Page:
The do’s and don’ts of collecting and dropping off your child: from a concerned preschool teacher
Starting preschool is such a fun and exciting time for your child. They are about to enter an entire new world and learn so many new skills that will be incredible for you to witness. However, something that often goes hand in hand with starting preschool, is separation anxiety. In the context of preschool, separation anxiety is due to the fact that your child has absolutely no idea what to expect. This can lead to anything from a few tears at drop off, to a fully fledged melt down, both of which can be really traumatic for a parent to witness.
In this article I will give you some guidelines on what you should and should not be doing at drop off as well as collection time, all of which will help to make the transition a whole lot smoother in the long run.
Say a cheery goodbye: many parents make the mistake of sneaking out of the classroom, hoping that their child won’t notice them. While it’s understandable as to why one would think that this would be the correct way to handle the situation, it’s actually so much better to say goodbye to your child. Put on a big smile and use a cheery tone and say a big goodbye to your little one, tell them to have a lovely day and that you will see them when preschool is finished. Try to say goodbye the same way every day, even if it seems as though your child is ignoring you. This goodbye “ritual” becomes routine for your child, making them feel a lot more secure and able to really enjoy their day at preschool.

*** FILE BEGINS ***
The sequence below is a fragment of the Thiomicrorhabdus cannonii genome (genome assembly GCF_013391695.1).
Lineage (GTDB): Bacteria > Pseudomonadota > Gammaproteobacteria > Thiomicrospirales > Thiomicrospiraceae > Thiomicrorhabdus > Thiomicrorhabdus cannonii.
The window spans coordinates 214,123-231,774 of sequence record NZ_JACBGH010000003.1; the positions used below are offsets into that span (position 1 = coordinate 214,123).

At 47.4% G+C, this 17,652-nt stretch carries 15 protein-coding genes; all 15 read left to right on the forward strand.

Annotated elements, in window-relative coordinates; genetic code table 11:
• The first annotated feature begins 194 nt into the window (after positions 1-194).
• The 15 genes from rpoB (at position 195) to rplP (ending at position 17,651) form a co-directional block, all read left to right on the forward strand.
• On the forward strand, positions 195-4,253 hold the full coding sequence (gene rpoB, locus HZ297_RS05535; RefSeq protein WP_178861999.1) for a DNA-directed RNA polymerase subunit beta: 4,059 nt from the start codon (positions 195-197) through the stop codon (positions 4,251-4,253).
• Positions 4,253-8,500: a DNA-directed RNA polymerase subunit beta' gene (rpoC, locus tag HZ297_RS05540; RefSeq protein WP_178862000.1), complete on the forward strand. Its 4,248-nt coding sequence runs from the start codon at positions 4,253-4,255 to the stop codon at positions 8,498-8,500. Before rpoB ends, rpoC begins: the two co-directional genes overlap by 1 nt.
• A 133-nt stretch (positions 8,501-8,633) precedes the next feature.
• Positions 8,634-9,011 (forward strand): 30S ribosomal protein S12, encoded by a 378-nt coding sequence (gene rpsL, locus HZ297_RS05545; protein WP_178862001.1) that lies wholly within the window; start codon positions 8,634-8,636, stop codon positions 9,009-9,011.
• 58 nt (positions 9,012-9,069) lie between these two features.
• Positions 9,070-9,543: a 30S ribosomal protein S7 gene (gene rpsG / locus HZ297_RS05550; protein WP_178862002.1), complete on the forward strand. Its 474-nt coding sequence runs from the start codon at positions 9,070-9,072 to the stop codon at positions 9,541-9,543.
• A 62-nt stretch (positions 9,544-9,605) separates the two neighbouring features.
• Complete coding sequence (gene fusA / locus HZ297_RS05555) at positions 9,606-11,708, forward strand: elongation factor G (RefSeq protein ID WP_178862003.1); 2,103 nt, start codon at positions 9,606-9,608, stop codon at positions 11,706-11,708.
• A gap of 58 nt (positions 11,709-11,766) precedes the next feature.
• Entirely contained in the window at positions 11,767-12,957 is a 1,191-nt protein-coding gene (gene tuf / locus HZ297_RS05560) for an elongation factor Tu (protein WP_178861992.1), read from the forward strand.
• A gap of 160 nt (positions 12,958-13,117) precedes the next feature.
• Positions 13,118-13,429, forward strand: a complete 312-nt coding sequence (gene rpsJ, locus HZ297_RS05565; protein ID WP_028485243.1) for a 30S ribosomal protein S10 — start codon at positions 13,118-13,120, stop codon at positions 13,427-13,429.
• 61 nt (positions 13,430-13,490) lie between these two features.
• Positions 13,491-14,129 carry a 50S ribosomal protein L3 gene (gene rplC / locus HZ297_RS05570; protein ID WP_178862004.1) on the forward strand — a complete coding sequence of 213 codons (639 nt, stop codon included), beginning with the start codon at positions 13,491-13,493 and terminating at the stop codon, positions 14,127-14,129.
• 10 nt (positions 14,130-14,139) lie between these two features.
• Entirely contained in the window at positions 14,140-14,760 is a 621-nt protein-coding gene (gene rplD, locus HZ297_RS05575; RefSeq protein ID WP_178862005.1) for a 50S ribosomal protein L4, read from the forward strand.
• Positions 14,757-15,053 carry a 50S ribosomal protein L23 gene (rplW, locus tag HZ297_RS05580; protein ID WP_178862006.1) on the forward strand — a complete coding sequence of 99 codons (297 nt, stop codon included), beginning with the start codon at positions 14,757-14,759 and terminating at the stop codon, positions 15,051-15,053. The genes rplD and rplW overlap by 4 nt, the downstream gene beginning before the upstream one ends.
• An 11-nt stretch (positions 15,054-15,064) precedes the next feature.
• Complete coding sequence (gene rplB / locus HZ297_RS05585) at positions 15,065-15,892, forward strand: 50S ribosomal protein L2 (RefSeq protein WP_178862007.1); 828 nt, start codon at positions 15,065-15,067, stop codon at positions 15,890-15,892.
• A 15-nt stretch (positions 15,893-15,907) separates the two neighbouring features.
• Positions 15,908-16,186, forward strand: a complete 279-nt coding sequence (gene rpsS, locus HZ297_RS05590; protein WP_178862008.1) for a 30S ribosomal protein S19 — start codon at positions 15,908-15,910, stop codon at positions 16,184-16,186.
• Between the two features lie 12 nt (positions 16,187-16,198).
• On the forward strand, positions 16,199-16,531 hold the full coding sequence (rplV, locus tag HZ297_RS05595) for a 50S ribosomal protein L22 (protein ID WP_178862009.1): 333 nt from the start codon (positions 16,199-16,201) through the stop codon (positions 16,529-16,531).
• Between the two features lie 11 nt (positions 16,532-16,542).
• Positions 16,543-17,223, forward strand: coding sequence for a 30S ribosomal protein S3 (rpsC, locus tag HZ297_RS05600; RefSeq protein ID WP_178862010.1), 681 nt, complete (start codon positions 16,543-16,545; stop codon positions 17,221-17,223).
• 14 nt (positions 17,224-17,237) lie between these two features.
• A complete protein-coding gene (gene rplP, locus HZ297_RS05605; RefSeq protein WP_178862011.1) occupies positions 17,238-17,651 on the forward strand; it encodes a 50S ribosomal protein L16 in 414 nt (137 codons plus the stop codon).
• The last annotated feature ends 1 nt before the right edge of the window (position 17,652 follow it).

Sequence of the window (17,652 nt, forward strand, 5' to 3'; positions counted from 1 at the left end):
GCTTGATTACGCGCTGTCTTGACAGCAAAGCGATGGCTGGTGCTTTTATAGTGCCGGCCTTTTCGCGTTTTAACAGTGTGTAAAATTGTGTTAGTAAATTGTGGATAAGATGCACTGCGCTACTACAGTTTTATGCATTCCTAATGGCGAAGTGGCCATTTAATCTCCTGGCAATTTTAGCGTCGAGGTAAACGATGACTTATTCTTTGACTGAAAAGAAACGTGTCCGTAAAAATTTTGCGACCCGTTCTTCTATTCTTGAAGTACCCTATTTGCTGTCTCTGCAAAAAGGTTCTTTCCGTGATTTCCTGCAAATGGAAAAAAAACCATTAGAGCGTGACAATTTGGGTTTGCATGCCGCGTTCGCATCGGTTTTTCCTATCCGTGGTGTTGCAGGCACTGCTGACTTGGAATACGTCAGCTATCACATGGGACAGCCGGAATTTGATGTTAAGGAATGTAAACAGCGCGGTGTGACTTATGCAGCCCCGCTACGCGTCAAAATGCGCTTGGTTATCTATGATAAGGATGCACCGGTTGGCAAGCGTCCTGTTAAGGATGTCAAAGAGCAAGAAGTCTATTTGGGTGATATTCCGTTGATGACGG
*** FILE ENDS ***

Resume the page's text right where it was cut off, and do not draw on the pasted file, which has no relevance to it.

Sneaking out is a no-no: as sneaking out without your little one seeing you may seem like a good idea, it really isn’t. When your little one turns around and you aren’t there anymore, it has the ability to instil a horrible sense of anxiety in your child. It’s a much better to say a very quick goodbye with a big smile on your face and remember to always mention that you will be picking them up later so that they know that you are indeed coming back for them.
Let your child take an item of comfort on the first few days: contact your child’s teacher and ask if, on the first few days, your child can bring along an item from home that helps to soothe and comfort them. For some it may be their pacifier, for others it could be a teddy bear. Whatever it may be, taking it along will help to ease your child into their new environment. If they at any point start to feel anxious or uneasy, having their item from home at an arm’s length will make them feel so much more secure and content.
Try not to let your child see that you are upset: this can be especially difficult in the first few days of your child’s preschool career as it is a very emotional time for parents. Try your absolute best to put on a brave face and a big smile on your dial. Your child is so sensitive to your emotions, and so the minute that they sense you are upset or unhappy, they will probably replicate the emotion which is not ideal. Rather try your best to keep it together and then have a big cry in the car.
Speak about preschool in the days leading up to your child starting: start to introduce the idea of going to preschool to your child a week or two before they start. Chat about what they will probably be doing, something along the lines of, “After I drop you off, you will sit in a circle with the other children and play with play-doh, later your might draw and play outside. After you’ve had your snacks, it will be story time. And after that, I will be back to fetch you!). This is such a great way to help familiarise your little one with the idea of going to preschool without so that when they do start, they don’t feel completely thrown into the deep end.